By: Chris Jeppesen
I have found one of the most intriguing features of the database the category of ‘imperial legacies’. It is striking how many of those who claimed compensation in 1834 also had personal or family connections across the British Empire. Many of these directly linked the East India Company (EIC) – traders and conquerors in India – with the Caribbean slave economy. Historians have frequently treated these spheres in isolation, arguing that the evolution of British imperial power in the Caribbean and India had little in common either in character or personnel. Yet, the database seems to reveal a very different story, with these connections widespread and intricate.
Recently, I have been exploring the connections between the EIC and the Caribbean, with the database providing many interesting new leads. Historians have long commented on a ‘moral swing to the east’ taking place in the early nineteenth century as British public opinion turned against the Caribbean slave economy and towards a ‘civilising mission’ in India. However, it appears that ‘West Indians’ were equally aware of the burgeoning opportunities India could offer and were quick to take advantage by procuring appointments for their sons in the EIC.
Take for instance, John Rycroft Best, who built a reputation as one of the leading members of Barbados’ ‘plantocracy’. He served as a member of the island’s council, was a leading opponent of abolition and was feted for his leadership of the militia during the suppression of the 1816 slave rebellion. Upon emancipation he successfully submitted eight claims for 1,323 enslaved persons, totalling over £27,700 in value. Yet, his family did not remain in Barbados, with three of his sons entering the EIC.
His eldest and namesake obtained a Writership (EIC civil-servant) in 1818 through the patronage of EIC director James Daniel, a friend of his father since school, whose family were renowned Bristol merchants and held the mortgages on several of Best’s plantations. Although John Rycroft jnr died eleven years later, in turn, his two sons entered the EIC in the 1840s. By the mid-nineteenth century memorials had been erected in Barbados and India commemorating the family’s presence across the empire.
Another established Caribbean family, the Ricketts, also looked to India for new opportunities. The family had occupied a prominent position within Jamaican society since the mid-1600s. By the late-18th century, however, one branch was turning its attention east. In the 1770s George Poyntz Ricketts married Sophia, daughter of nabob William Watts, a connection that also made him the brother-in-law of the 1st Earl of Liverpool (father of the future prime minister) who was married to Sophia’s sister, Amelia. While George Poyntz Ricketts remained in the Caribbean, becoming Governor of Barbados in 1798, the family’s connections with the EIC were exploited to procure Writerships for three sons. In turn, several of George Poyntz Ricketts grandchildren and great-grandchildren served in India.
Movement between the Caribbean and India did not only travel in one direction. The Alexander brothers – Claud and Boyd – who joined the EIC in the 1770s were painted in India by one of the leading artists of the eighteenth century, Johan Zoffany, in a portrait depicting Claud’s pleasure at successfully purchasing Ballochmyle estate in Scotland. Having served as Paymaster-General in Bengal, Claud seized the opportunity to make a considerable fortune of around £60,000. Upon returning to Scotland he set about improving his estate, building a cotton mill and founding a new manufacturing town at Catrine, Ayrshire. However, he also used his fortune to establish his sons as West Indian merchants, two of whom appear in database; Boyd Alexander and William Maxwell Alexander claimed over £43,000 on their West Indian investments.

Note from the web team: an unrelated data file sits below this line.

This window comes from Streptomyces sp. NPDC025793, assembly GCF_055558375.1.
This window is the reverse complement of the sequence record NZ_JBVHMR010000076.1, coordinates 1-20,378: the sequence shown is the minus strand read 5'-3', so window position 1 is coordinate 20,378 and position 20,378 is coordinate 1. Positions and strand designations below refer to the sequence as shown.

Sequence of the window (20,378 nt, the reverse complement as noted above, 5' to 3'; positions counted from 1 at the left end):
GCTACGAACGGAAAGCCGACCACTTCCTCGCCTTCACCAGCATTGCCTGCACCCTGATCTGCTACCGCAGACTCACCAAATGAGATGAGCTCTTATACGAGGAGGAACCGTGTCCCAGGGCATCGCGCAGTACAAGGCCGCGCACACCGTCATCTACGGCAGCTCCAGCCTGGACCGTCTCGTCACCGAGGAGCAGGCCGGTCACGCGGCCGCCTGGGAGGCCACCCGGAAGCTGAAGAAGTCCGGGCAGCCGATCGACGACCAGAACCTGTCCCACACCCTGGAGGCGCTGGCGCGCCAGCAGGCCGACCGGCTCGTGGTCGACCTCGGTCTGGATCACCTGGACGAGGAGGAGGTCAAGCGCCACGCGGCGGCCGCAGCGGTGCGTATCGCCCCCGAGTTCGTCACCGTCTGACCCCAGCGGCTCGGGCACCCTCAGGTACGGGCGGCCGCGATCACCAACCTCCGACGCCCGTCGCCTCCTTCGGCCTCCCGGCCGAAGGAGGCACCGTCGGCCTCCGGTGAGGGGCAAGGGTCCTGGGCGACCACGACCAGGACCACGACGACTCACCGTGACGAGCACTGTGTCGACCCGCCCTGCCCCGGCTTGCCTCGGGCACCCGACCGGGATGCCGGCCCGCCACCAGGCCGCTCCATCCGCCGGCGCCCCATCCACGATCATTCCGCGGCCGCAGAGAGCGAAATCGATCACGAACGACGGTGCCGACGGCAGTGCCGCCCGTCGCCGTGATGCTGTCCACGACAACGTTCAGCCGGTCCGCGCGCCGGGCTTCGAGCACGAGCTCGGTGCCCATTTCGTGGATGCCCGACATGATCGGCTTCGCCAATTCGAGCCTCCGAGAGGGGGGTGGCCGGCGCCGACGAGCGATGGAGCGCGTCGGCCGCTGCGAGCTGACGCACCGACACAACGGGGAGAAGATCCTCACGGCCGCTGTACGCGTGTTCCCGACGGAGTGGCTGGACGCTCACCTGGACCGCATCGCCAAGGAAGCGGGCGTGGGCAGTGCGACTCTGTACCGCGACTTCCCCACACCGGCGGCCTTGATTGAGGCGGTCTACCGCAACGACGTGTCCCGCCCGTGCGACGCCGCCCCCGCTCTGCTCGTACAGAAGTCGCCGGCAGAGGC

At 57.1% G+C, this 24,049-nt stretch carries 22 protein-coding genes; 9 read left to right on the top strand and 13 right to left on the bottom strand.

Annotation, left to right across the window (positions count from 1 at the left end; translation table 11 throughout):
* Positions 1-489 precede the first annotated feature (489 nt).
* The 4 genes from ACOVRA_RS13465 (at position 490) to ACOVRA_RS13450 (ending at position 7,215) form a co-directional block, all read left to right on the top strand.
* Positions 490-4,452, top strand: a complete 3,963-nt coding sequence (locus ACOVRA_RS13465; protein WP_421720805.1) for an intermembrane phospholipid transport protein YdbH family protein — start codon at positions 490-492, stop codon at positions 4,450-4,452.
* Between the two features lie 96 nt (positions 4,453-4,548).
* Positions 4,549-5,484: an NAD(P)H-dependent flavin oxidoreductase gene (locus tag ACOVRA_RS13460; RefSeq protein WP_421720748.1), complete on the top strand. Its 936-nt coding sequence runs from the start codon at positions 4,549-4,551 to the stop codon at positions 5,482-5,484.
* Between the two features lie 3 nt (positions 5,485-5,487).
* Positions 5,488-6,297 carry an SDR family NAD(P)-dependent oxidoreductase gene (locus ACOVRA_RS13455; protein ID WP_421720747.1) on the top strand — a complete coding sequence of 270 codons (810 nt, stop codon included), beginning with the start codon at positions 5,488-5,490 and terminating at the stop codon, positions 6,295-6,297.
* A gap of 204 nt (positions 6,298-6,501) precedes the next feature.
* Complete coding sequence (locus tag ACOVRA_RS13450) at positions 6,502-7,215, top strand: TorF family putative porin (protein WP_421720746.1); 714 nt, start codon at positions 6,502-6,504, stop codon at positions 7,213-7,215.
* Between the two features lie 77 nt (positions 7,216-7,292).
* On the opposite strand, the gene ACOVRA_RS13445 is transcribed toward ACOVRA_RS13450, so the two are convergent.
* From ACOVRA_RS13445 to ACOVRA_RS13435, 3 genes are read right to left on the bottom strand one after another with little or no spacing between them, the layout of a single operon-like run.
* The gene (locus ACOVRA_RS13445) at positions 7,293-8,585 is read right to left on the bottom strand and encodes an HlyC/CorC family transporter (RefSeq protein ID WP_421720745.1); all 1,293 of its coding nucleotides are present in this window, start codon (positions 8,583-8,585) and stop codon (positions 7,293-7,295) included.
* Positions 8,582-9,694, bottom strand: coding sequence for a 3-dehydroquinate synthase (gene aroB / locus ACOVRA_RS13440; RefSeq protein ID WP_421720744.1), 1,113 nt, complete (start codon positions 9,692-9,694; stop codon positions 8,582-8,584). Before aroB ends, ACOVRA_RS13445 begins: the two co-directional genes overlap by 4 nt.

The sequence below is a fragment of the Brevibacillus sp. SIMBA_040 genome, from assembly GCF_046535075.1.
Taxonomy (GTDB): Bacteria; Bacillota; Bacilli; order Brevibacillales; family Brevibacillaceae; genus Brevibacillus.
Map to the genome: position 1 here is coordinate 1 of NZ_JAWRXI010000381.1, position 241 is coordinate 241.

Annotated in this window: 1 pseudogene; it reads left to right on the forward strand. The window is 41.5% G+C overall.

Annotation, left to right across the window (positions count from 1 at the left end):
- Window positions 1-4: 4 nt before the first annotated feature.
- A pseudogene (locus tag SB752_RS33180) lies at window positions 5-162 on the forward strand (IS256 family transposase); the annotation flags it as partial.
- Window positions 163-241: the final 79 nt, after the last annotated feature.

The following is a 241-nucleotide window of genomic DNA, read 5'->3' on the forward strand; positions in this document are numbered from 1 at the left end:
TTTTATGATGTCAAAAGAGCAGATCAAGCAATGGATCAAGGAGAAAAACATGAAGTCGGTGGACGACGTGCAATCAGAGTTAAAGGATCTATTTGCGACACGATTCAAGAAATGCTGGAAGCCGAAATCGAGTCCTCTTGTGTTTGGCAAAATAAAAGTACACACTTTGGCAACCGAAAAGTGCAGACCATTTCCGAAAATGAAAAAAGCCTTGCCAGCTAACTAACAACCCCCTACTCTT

Another former EIC official, Sir Charles Oakeley, also used the wealth accumulated in India to establish Caribbean connections. While his eldest son followed his father into the EIC, the second, Edward, was established as a West Indian merchant and managed Sir Charles’ Caribbean investments for which he claimed compensation. Sir Charles also married two of his daughters to West Indian merchants, Roger Kynaston Snr and George Reid. Oakeley funded their West Indian business ventures and both men appear in the database, alongside their sons who had followed them into the family business. Interestingly, at the same time both families had also sent other sons into the EIC meaning that by the 1830s the Oakeley’s were present on three continents.
Money, goods and people moved around the late eighteenth century empire through networks that spanned India, Britain and the Caribbean. The connections between the EIC and the Caribbean suggest new ways for historians to interrogate the dynamics of the early 19th century empire. Family networks transcended the oft cited public/private divide to become the central scaffolds in facilitating access to opportunities that promised wealth and status across empire. At the time of writing, the database lists 239 individuals with ‘imperial legacies’ and the total is growing all the time. I am convinced that many more who claimed compensation in the 1830s also had connections with the wider empire and would be excited to hear of any new links that you have uncovered.
 Peter Marshall, ‘The moral swing to the east: British humanitarianism, India & the West Indies’, in Peter Marshall, ‘A free though conquering people’: eighteenth-century Britain and its empire (Aldershot, 2003), essay IX
 Peter Marshall, East Indian fortunes: the British in Bengal in the eighteenth century (Oxford, 1976), p.215, 243-244